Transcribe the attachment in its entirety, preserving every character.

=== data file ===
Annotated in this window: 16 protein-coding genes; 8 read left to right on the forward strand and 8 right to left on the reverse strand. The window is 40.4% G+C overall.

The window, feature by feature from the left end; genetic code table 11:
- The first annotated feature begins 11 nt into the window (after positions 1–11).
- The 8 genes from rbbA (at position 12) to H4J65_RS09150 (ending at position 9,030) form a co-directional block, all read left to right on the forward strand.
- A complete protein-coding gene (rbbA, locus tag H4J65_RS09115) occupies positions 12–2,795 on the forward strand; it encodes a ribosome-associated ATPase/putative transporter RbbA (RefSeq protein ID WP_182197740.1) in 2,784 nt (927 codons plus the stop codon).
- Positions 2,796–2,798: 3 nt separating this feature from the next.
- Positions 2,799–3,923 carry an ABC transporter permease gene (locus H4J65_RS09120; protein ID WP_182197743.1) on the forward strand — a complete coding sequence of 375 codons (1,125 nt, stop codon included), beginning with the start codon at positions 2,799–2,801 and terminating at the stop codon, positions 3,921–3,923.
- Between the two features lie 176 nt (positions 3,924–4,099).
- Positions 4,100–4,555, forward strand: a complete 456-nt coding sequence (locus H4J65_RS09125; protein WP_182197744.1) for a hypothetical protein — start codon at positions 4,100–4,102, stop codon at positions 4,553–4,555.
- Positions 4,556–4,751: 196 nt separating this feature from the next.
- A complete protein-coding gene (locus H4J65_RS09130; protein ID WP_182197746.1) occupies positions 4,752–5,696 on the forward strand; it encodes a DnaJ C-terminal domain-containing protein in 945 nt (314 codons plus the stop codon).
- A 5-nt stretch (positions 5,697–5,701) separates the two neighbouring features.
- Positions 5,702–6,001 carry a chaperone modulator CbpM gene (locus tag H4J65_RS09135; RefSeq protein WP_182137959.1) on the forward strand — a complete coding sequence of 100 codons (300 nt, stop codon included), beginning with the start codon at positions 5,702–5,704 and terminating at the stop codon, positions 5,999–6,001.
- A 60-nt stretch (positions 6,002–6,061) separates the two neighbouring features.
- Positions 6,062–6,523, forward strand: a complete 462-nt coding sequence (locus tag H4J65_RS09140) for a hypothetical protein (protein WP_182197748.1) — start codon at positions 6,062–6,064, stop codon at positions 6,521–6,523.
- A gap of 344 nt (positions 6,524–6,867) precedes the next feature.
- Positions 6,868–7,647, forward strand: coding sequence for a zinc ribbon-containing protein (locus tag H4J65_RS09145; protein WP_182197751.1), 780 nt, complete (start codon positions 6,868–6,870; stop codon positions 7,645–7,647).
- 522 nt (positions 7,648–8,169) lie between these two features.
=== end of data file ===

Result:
Annotated in this window: 16 protein-coding genes; 8 read left to right on the forward strand and 8 right to left on the reverse strand. The window is 40.4% G+C overall.

The window, feature by feature from the left end; genetic code table 11:
- The first annotated feature begins 11 nt into the window (after positions 1–11).
- The 8 genes from rbbA (at position 12) to H4J65_RS09150 (ending at position 9,030) form a co-directional block, all read left to right on the forward strand.
- A complete protein-coding gene (rbbA, locus tag H4J65_RS09115) occupies positions 12–2,795 on the forward strand; it encodes a ribosome-associated ATPase/putative transporter RbbA (RefSeq protein ID WP_182197740.1) in 2,784 nt (927 codons plus the stop codon).
- Positions 2,796–2,798: 3 nt separating this feature from the next.
- Positions 2,799–3,923 carry an ABC transporter permease gene (locus H4J65_RS09120; protein ID WP_182197743.1) on the forward strand — a complete coding sequence of 375 codons (1,125 nt, stop codon included), beginning with the start codon at positions 2,799–2,801 and terminating at the stop codon, positions 3,921–3,923.
- Between the two features lie 176 nt (positions 3,924–4,099).
- Positions 4,100–4,555, forward strand: a complete 456-nt coding sequence (locus H4J65_RS09125; protein WP_182197744.1) for a hypothetical protein — start codon at positions 4,100–4,102, stop codon at positions 4,553–4,555.
- Positions 4,556–4,751: 196 nt separating this feature from the next.
- A complete protein-coding gene (locus H4J65_RS09130; protein ID WP_182197746.1) occupies positions 4,752–5,696 on the forward strand; it encodes a DnaJ C-terminal domain-containing protein in 945 nt (314 codons plus the stop codon).
- A 5-nt stretch (positions 5,697–5,701) separates the two neighbouring features.
- Positions 5,702–6,001 carry a chaperone modulator CbpM gene (locus tag H4J65_RS09135; RefSeq protein WP_182137959.1) on the forward strand — a complete coding sequence of 100 codons (300 nt, stop codon included), beginning with the start codon at positions 5,702–5,704 and terminating at the stop codon, positions 5,999–6,001.
- A 60-nt stretch (positions 6,002–6,061) separates the two neighbouring features.
- Positions 6,062–6,523, forward strand: a complete 462-nt coding sequence (locus tag H4J65_RS09140) for a hypothetical protein (protein WP_182197748.1) — start codon at positions 6,062–6,064, stop codon at positions 6,521–6,523.
- A gap of 344 nt (positions 6,524–6,867) precedes the next feature.
- Positions 6,868–7,647, forward strand: coding sequence for a zinc ribbon-containing protein (locus tag H4J65_RS09145; protein WP_182197751.1), 780 nt, complete (start codon positions 6,868–6,870; stop codon positions 7,645–7,647).
- 522 nt (positions 7,648–8,169) lie between these two features.